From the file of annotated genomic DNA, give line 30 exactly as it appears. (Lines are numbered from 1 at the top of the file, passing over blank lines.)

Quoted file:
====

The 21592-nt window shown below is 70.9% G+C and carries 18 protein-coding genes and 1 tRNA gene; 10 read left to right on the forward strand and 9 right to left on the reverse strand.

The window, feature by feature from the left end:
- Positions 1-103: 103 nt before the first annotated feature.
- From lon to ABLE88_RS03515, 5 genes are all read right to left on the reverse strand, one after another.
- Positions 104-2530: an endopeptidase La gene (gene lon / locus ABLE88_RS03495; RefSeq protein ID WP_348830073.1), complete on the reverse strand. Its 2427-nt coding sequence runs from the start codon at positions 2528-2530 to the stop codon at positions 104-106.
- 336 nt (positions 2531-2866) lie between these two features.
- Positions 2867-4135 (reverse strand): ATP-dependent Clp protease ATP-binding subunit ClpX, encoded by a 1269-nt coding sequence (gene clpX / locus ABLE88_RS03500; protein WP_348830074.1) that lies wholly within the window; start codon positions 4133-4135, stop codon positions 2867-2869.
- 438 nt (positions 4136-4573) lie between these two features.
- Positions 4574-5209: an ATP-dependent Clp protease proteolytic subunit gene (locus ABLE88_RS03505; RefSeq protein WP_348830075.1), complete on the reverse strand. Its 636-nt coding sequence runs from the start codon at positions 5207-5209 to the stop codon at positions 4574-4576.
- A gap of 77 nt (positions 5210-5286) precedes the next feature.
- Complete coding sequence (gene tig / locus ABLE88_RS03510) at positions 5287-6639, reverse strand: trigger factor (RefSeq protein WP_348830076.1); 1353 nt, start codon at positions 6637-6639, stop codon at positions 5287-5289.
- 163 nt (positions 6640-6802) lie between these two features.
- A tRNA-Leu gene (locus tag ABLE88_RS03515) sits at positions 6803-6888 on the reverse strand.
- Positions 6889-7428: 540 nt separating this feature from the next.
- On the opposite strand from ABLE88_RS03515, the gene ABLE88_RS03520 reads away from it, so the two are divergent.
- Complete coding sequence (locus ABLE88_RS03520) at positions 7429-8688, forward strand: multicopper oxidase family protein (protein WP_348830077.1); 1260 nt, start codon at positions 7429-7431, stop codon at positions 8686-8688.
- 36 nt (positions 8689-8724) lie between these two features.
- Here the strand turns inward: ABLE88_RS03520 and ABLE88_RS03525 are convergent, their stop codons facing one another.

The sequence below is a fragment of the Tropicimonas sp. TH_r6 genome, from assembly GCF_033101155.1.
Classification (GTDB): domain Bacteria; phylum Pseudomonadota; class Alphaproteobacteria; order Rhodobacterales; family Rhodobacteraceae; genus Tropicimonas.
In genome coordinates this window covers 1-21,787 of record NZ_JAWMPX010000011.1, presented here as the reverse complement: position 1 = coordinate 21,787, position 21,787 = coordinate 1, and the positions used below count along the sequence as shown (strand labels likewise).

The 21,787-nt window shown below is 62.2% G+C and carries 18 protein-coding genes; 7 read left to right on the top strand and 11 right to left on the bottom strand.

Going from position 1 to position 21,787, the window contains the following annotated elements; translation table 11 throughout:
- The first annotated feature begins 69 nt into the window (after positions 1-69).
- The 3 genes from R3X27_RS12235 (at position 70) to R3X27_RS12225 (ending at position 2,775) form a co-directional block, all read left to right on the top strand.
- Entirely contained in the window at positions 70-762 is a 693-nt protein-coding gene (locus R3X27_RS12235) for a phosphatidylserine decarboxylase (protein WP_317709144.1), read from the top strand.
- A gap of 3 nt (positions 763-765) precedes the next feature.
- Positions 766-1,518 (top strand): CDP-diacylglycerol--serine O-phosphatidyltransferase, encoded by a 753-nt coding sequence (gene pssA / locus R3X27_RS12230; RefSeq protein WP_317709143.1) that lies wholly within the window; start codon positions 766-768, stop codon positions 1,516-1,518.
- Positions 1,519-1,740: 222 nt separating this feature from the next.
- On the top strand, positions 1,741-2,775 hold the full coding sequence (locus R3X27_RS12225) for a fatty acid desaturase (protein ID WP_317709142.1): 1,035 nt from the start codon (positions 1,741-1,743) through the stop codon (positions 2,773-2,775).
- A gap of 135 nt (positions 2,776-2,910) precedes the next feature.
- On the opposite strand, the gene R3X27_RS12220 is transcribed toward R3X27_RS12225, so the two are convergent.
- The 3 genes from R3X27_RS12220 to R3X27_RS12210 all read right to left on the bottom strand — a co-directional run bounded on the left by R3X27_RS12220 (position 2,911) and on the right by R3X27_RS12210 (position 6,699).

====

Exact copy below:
- On the top strand, positions 1,741-2,775 hold the full coding sequence (locus R3X27_RS12225) for a fatty acid desaturase (protein ID WP_317709142.1): 1,035 nt from the start codon (positions 1,741-1,743) through the stop codon (positions 2,773-2,775).